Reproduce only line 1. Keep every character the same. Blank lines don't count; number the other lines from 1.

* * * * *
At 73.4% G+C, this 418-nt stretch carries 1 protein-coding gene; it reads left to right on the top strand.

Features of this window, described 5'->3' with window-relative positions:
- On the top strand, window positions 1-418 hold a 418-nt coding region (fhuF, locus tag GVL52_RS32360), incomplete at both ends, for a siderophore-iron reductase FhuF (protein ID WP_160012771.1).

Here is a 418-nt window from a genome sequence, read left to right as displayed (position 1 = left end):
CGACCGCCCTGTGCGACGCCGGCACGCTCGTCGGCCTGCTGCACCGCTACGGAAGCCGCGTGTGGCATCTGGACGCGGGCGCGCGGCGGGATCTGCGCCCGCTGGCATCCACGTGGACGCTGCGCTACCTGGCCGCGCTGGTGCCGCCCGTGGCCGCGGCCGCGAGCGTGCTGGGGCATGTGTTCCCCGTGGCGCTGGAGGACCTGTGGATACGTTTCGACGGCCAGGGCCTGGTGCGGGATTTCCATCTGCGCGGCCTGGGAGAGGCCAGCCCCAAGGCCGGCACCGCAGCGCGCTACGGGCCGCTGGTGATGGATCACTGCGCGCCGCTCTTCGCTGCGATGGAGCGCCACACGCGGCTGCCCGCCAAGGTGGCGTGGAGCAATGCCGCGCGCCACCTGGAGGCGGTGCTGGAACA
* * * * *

At 73.4% G+C, this 418-nt stretch carries 1 protein-coding gene; it reads left to right on the top strand.